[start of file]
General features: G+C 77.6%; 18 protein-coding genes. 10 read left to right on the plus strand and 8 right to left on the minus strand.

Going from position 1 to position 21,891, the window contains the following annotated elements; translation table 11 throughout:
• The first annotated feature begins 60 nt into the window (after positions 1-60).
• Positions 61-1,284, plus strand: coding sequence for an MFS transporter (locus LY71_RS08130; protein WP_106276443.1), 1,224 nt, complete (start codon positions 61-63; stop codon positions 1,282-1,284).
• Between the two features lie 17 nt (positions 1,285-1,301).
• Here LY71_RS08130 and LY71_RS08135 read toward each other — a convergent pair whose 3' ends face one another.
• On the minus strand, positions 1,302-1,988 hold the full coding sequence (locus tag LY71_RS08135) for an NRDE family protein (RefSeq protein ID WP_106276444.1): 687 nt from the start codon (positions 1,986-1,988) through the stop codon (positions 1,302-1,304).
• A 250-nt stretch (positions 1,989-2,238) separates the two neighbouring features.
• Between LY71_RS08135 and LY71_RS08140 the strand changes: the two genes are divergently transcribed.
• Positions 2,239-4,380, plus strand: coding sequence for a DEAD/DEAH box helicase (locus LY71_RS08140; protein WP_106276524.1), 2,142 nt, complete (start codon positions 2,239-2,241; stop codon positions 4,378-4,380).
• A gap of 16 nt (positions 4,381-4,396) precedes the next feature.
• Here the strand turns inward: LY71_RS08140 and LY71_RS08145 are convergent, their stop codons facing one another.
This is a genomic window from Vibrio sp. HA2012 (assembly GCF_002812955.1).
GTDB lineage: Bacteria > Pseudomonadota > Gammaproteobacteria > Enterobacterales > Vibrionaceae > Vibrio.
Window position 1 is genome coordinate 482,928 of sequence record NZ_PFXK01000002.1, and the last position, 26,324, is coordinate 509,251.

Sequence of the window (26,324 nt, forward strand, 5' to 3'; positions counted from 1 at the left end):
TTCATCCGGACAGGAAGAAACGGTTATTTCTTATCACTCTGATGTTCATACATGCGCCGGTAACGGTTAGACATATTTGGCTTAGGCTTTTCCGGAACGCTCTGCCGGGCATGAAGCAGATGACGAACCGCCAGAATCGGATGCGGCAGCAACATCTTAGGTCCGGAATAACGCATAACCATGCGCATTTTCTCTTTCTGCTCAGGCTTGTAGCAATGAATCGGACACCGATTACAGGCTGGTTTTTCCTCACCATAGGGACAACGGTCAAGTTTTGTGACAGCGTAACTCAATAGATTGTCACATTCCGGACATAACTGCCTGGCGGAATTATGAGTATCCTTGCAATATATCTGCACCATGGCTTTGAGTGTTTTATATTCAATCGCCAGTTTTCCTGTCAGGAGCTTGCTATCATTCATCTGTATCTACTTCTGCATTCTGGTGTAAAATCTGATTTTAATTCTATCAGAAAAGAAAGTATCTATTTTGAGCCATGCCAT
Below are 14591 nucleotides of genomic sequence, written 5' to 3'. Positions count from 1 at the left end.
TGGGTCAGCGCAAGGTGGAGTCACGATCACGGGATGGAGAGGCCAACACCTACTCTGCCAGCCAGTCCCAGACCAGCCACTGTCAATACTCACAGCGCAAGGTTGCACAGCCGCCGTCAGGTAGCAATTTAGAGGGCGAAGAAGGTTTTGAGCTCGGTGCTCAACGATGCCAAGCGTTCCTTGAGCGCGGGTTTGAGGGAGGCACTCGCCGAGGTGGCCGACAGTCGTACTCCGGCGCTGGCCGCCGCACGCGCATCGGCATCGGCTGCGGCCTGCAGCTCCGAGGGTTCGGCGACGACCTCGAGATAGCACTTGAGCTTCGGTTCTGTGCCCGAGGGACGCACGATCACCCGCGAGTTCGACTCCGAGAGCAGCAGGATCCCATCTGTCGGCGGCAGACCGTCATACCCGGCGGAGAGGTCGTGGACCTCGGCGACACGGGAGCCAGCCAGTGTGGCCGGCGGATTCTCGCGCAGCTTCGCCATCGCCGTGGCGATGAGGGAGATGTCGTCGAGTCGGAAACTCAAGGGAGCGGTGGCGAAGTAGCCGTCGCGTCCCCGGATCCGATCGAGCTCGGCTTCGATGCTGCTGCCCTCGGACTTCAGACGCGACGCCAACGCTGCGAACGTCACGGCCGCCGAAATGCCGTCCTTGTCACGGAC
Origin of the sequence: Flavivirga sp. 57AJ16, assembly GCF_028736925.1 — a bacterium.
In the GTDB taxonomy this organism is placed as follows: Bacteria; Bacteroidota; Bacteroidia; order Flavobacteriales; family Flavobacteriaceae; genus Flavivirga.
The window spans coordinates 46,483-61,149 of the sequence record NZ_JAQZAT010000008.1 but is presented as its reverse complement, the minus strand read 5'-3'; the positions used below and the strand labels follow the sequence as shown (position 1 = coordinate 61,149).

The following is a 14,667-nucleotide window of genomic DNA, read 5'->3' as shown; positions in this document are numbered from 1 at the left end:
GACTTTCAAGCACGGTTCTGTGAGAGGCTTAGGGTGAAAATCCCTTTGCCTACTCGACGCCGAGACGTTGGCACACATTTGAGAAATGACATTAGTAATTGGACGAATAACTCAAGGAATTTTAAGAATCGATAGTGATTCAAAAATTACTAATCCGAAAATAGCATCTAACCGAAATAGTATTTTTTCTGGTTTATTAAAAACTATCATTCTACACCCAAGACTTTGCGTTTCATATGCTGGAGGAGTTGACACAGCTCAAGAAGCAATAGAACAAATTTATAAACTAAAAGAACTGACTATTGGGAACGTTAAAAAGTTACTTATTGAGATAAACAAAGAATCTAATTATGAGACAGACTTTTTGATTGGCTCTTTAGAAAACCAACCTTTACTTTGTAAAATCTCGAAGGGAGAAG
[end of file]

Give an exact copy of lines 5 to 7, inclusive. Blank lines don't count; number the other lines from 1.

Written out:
• Between the two features lie 17 nt (positions 1,285-1,301).
• Here LY71_RS08130 and LY71_RS08135 read toward each other — a convergent pair whose 3' ends face one another.
• On the minus strand, positions 1,302-1,988 hold the full coding sequence (locus tag LY71_RS08135) for an NRDE family protein (RefSeq protein ID WP_106276444.1): 687 nt from the start codon (positions 1,986-1,988) through the stop codon (positions 1,302-1,304).